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Giving up on justice

Chiquita Davis is still haunted by the phone call she received Jan. 8, telling her the young man she had raised for nearly two decades was dead.

Darvelle Brown with his nephew, Quincharles.

Darvelle Brown with his nephew, Quincharles.

Now, every time her cell phone rings, she fears it’s another call like that. 

But the one call she wants to get never seems to come – the one from the Chicago Police Department updating her on the investigation of 24-year-old Darvelle Brown’s death.

Nearly five months have passed since Brown was shot to death, but his family — including Brown’s 18 step, half and biological siblings — don’t know if any progress has been made in finding the killer; no one has heard from the police, Davis says.

At first, the family got some information about what happened that cold January morning in the 4000 block of West Wilcox Street.

 Brown was shot and left to die in the hallway of an apartment building in West Garfield Park.

After one of Brown’s friend’s called Davis to tell her about the shooting, she rushed to the hospital, where staff gave her the police incident report, which had some details.

Two days later, Davis says she contacted police, after neighbors in the area where Brown was shot told her he may have been killed in a robbery.

During an hour-and-a-half phone conversation, Davis says the officer told her who would handle the case, explained what happened that night and that police didn’t know if the shooting was related to a robbery. At this point, she had no complaints; she thought a full investigation would be the next step.

But that was the last informative conversation Davis says she’s had with police.

Police defend the way they’ve communicated with the family, saying detectives handle many cases at once and may not have time to stay in contact with everyone as much as they like.

Davis says the unanswered questions about Brown’s death have left her so upset she finds herself questioning her once-strong faith in God. Her faith has been tested before – with the 2001 murder of her older brother.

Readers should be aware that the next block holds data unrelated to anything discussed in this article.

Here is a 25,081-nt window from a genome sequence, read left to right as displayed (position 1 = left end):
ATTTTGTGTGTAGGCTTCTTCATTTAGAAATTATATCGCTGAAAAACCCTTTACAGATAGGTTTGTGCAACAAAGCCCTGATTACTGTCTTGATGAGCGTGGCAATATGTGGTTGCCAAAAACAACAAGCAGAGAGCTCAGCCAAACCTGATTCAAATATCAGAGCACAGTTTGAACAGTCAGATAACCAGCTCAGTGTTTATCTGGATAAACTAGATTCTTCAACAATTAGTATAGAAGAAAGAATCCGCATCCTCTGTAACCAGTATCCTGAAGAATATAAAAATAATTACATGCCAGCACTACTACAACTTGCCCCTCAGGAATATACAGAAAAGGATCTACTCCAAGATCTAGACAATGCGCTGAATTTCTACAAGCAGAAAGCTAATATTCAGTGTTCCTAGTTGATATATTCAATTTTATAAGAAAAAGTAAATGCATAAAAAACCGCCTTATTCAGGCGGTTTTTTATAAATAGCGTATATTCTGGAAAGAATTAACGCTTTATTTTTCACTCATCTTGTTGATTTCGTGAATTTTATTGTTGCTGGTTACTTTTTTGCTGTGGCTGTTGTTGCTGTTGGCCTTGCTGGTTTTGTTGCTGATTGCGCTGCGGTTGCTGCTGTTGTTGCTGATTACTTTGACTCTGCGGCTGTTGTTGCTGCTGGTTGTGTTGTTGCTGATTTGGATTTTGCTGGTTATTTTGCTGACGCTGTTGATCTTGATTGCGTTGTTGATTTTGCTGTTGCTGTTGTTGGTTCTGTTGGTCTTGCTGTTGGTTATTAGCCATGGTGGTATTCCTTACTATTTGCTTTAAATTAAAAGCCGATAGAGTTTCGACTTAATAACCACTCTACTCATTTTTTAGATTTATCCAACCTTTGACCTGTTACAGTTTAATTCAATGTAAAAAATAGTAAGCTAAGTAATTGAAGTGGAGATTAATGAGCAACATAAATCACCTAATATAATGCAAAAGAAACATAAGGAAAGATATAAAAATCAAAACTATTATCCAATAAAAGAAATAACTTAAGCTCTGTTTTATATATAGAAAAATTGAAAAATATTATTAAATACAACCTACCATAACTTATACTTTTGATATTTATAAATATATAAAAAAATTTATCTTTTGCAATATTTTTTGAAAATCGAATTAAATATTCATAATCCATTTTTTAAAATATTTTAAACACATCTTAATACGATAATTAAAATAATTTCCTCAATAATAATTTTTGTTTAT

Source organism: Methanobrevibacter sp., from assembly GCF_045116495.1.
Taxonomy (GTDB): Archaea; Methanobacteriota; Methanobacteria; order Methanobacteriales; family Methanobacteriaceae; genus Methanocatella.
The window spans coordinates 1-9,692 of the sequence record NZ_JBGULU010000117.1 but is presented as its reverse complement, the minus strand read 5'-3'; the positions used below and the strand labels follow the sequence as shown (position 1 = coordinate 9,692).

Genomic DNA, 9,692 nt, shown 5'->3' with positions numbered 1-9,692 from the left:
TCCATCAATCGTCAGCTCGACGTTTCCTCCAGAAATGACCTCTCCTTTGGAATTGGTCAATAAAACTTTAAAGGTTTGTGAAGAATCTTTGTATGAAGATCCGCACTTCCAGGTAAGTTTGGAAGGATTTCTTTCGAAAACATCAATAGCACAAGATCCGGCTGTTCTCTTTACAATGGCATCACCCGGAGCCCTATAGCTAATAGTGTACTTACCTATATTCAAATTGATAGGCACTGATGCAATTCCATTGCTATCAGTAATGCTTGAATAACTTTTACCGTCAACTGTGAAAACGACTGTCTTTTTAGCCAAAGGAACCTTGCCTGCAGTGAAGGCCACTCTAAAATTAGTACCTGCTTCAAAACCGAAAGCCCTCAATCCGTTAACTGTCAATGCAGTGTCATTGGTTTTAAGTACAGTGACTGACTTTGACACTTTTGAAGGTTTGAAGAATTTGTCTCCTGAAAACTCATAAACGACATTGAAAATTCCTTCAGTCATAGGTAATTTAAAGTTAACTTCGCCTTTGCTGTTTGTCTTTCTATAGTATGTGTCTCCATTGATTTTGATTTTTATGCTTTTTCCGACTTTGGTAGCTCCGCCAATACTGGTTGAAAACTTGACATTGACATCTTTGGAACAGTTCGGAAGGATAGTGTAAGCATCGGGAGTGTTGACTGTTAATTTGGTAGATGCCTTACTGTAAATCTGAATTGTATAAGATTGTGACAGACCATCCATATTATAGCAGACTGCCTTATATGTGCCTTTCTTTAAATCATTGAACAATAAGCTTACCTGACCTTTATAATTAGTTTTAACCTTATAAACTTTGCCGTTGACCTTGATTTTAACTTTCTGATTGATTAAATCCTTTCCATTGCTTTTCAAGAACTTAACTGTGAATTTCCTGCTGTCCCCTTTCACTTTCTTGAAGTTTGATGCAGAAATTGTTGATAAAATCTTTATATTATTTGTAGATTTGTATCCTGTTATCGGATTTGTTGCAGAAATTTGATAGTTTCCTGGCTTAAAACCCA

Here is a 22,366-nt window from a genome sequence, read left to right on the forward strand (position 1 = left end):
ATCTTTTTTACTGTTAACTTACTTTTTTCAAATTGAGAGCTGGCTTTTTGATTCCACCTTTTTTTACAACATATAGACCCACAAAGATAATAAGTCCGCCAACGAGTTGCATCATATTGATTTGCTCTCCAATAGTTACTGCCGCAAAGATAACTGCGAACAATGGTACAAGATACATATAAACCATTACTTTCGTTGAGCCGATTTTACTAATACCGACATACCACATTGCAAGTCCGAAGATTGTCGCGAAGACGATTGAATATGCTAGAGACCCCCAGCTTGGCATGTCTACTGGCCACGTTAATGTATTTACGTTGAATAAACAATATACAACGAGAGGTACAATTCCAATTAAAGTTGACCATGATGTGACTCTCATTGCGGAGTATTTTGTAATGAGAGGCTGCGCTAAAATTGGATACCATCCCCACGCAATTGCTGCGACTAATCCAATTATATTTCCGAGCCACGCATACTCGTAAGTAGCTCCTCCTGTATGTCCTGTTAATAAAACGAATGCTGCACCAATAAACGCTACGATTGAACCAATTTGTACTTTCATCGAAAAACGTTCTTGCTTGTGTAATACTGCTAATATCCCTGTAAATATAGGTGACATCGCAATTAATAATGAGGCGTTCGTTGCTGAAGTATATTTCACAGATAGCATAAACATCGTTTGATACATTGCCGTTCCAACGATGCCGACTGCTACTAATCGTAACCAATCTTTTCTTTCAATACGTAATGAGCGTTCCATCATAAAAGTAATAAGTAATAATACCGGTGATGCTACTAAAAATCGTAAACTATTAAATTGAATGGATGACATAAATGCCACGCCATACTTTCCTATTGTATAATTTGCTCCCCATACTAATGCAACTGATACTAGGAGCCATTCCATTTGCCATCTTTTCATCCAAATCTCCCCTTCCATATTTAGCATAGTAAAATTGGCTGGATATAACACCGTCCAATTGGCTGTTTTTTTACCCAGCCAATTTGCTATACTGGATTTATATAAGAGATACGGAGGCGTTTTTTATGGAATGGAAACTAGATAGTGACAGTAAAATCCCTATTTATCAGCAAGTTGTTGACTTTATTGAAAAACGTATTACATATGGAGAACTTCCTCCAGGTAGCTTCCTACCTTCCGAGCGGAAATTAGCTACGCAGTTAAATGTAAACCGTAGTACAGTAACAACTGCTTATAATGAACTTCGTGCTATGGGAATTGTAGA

And it’s being tested again.

Davis knew Brown since he was 5 — after his biological mother died. Davis dated his father, Sheldon Brown, and continued raising him even after the couple split up.

Now, Brown’s family and friends are in disbelief that he’s gone and upset they know so little.

A police spokesman in the department’s News Affairs office said he doesn’t know anything about the case, but in general, victims’ families are “always griping” about the police if their case has not been solved.

“You’ll never hear a victim’s family say, ‘Oh, the police did such a great job,’” the officer said, declining to give his name because he did not know specifics about Brown’s case.

Davis says she tried calling the detective handling the case several times in the days following Brown’s death. Most times, the detective, based at the Area 3 police station, 2452 W. Belmont St., did not pick up.

She caught the detective once, after midnight; he talked to her briefly, telling her there were no updates on the case. She called back later in January and left a voicemail but says she received no call back.

Since then, Davis hasn’t bothered calling.

“Chicago police haven’t been any help,” she says. “That’s it. Nothing at all.

”

The police department requires its detectives to contact homicide victims’ families at least one month, six months and a year after the murder to keep them informed about the case, police spokesman Adam Collins said in an e-mail.

He declined to answer further questions, including what families can do if the department’s communication policy isn’t followed. The Bureau of Detectives has not responded to multiple calls from ChicagoTalks.

Both Davis and Sheldon Brown say the police have not reached out since Brown was killed.

At one point, the family’s hopes were raised when they thought police might have a suspect. Davis says a family member was visiting the Area 3 police station filing an unrelated complaint when she walked past a room that had a picture of Brown pinned on a board; next to it was a photo of someone labeled “suspect.”

Detectives don’t notify families each time they have found someone unless there is serious reason to believe he or she committed the crime, said the news bureau officer.